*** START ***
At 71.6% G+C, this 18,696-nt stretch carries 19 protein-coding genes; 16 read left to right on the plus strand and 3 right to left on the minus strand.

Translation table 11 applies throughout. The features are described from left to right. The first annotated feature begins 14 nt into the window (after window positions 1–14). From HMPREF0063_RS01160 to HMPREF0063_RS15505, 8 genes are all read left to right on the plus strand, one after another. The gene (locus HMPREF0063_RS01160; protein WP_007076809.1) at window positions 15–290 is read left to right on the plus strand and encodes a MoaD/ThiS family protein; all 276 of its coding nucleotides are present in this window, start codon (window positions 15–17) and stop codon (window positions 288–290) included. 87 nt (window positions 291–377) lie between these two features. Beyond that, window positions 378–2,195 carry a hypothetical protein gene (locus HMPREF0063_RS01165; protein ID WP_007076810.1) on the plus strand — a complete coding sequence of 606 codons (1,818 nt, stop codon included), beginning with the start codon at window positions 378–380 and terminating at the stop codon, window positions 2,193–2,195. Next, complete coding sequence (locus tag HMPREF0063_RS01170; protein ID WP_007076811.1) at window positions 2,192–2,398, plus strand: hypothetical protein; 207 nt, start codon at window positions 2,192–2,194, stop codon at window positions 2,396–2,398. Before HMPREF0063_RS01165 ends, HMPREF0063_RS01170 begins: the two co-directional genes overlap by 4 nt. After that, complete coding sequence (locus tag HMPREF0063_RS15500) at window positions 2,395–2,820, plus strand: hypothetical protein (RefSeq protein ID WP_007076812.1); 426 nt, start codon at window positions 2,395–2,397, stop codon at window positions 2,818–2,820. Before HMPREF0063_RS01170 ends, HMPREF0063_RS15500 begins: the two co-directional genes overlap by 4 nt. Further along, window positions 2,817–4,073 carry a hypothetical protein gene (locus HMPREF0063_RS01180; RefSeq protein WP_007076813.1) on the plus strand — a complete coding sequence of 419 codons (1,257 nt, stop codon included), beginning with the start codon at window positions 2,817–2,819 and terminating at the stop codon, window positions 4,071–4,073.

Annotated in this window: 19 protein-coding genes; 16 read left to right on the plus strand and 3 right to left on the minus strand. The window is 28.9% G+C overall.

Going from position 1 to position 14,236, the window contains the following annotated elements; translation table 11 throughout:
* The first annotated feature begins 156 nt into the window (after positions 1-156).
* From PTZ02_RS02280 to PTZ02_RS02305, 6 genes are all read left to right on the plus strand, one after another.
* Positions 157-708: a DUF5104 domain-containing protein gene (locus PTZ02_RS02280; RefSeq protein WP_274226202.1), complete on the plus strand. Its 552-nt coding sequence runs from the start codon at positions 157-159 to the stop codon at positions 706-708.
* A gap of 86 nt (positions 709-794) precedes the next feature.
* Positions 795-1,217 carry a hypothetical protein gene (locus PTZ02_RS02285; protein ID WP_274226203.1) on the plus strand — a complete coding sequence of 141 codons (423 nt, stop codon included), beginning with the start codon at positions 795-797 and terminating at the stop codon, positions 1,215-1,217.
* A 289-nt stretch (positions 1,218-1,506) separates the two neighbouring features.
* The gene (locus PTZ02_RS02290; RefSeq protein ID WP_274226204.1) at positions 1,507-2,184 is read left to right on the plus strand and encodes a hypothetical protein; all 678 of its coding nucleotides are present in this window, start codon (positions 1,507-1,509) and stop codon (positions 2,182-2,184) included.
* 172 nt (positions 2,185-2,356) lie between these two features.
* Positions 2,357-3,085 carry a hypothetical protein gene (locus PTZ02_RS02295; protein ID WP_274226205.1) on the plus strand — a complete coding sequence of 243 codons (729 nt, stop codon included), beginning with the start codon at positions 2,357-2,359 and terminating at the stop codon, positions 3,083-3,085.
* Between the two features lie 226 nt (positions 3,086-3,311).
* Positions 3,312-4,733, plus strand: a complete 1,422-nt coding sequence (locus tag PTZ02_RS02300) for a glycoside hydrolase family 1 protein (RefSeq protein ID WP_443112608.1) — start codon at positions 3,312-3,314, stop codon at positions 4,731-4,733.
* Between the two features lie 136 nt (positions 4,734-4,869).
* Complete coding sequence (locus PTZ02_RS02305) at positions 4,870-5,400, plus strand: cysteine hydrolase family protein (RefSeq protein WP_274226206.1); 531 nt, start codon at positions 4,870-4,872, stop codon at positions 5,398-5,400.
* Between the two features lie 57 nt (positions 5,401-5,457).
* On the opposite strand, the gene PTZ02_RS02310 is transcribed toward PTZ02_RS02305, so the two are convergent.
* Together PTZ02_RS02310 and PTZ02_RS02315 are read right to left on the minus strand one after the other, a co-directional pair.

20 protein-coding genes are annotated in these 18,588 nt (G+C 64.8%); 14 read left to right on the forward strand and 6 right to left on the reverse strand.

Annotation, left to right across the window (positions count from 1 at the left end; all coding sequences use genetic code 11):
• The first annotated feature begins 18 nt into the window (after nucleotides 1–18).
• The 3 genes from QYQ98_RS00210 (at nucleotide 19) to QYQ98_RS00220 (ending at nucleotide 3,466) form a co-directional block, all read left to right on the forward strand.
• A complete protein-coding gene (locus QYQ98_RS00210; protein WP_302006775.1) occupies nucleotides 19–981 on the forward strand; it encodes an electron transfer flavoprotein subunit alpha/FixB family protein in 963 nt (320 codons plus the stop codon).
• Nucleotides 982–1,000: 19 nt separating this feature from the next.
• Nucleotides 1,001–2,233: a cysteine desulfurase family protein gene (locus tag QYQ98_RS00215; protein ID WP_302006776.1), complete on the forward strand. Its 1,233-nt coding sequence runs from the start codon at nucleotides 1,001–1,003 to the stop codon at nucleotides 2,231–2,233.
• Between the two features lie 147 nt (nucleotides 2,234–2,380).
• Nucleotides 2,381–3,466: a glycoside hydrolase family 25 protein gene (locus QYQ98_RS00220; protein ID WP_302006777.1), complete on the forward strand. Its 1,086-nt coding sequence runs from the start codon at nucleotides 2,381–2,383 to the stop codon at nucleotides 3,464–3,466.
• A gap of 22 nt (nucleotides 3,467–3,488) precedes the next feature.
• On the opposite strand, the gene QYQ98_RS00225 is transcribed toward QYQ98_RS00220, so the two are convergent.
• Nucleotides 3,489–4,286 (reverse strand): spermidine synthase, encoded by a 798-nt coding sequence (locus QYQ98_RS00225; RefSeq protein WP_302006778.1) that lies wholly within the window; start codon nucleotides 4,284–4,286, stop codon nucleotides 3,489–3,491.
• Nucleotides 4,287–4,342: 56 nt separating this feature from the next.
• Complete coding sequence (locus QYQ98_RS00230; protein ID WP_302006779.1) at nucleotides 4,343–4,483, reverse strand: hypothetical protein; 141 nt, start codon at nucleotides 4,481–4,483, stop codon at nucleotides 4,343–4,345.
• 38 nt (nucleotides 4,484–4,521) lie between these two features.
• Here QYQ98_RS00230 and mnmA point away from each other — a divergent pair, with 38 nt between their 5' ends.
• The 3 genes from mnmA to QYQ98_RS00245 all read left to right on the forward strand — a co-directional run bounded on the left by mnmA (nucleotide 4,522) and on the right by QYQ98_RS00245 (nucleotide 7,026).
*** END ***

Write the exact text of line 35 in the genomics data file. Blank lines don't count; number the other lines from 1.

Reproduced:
• 38 nt (nucleotides 4,484–4,521) lie between these two features.